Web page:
These three tangible results will be happening all the time in a disciple-making culture: men (and women and children) will regularly be coming to Jesus by faith (calling), growing in their faith (equipping), and serving the Lord through love and deeds, especially in discipling others (sending). We like this three-part definition because it is first and foremost biblical (2 Timothy 3:14ff). And secondly, because it is also actionable. In other words, you can build ministry initiatives around it, and you can measure progress. People in discipling relationships can know that these are the priorities they should be focused on.
Second, create a clear picture of the "process" by which disciples are made. In other words, what is discipleship? Discipleship is not a "program," although discipleship curricula can be part of the process. Here's a better way to think of it-a more organic way, similar to the process Jesus used. When God puts someone in your path who is stuck, discipleship means finding out why and then helping them solve that problem.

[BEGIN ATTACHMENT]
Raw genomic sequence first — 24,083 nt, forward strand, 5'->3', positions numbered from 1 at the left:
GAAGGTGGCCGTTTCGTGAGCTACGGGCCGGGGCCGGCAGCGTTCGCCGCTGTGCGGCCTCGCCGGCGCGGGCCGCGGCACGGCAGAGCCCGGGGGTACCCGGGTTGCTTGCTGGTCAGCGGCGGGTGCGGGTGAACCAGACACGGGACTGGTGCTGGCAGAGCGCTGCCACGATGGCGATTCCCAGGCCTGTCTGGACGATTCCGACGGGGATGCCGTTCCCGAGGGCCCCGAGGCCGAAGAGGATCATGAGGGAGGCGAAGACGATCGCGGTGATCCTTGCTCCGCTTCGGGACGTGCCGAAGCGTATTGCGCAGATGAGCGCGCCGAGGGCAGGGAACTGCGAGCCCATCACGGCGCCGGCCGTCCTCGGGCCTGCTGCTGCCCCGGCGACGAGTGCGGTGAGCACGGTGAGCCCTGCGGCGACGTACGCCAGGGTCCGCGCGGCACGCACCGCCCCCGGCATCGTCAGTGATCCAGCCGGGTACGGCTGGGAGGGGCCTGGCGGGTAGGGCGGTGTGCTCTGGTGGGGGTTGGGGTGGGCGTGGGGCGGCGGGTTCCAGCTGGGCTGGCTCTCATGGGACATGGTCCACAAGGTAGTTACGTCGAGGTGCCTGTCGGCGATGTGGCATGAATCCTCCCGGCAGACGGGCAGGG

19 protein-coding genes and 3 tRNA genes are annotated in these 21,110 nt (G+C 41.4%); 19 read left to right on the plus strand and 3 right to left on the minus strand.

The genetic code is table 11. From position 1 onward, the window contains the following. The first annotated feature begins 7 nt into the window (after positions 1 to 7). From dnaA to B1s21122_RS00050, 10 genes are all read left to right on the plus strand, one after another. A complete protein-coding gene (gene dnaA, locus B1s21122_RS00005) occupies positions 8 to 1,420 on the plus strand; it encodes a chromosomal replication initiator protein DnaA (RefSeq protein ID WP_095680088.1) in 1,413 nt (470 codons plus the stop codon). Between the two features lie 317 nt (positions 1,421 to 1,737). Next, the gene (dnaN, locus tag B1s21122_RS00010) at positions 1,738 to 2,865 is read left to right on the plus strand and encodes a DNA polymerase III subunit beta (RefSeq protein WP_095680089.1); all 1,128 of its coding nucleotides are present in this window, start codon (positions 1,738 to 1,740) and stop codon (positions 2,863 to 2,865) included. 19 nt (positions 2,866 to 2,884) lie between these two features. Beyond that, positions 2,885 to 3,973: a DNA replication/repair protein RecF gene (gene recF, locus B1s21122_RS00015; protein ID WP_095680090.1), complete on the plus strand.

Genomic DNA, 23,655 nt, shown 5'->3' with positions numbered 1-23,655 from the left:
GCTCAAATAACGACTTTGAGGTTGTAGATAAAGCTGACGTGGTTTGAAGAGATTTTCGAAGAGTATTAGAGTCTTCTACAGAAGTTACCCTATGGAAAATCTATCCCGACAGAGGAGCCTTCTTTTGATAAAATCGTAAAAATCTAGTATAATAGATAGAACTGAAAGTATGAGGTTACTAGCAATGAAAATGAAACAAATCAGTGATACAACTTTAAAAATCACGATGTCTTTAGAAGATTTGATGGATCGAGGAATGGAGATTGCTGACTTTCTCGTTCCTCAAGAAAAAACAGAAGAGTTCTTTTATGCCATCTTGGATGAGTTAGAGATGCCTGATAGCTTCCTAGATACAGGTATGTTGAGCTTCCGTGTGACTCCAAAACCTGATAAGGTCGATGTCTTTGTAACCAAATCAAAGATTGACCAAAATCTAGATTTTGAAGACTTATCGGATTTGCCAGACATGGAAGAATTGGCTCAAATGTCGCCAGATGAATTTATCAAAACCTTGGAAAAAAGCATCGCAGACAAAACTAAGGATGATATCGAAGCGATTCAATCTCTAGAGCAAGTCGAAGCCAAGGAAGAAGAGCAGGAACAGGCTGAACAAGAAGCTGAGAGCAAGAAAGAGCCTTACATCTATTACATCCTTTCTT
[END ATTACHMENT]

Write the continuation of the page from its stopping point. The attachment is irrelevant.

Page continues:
What are those problems? Here are the seven top reasons men will feel they are stuck from my book Man Alive: "I feel like I am in this alone, I don't feel like God cares about me personally, my life has no purpose, I have destructive behaviors that keep dragging me down, my soul feels dry, my most important relationships are not healthy, and I don't feel like I'm doing anything that will leave the world a better place." When a man walks into your church, it's usually for one or more of these seven reasons.
Use testimonies to introduce people in your church who are helping others "get unstuck" and grow to be more like Christ. Use these true stories to highlight the process of discipleship in your church and to encourage more men to care enough about other men to enter into their lives. And that leads to the next point.
Third, create a disciple-making culture by raising up many "disciple-makers." What do these disciple-makers look like? Let's say a man walks through the front door of your church for the very first time with his wife and children. Imagine squads of men trained to mobilize and take action -- men who have sat around a table and wrestled with the questions, "Why did he just do that? Why would a man visit our church? What is the problem he is trying to solve?" They understand what a big step it is for a man to walk through your door.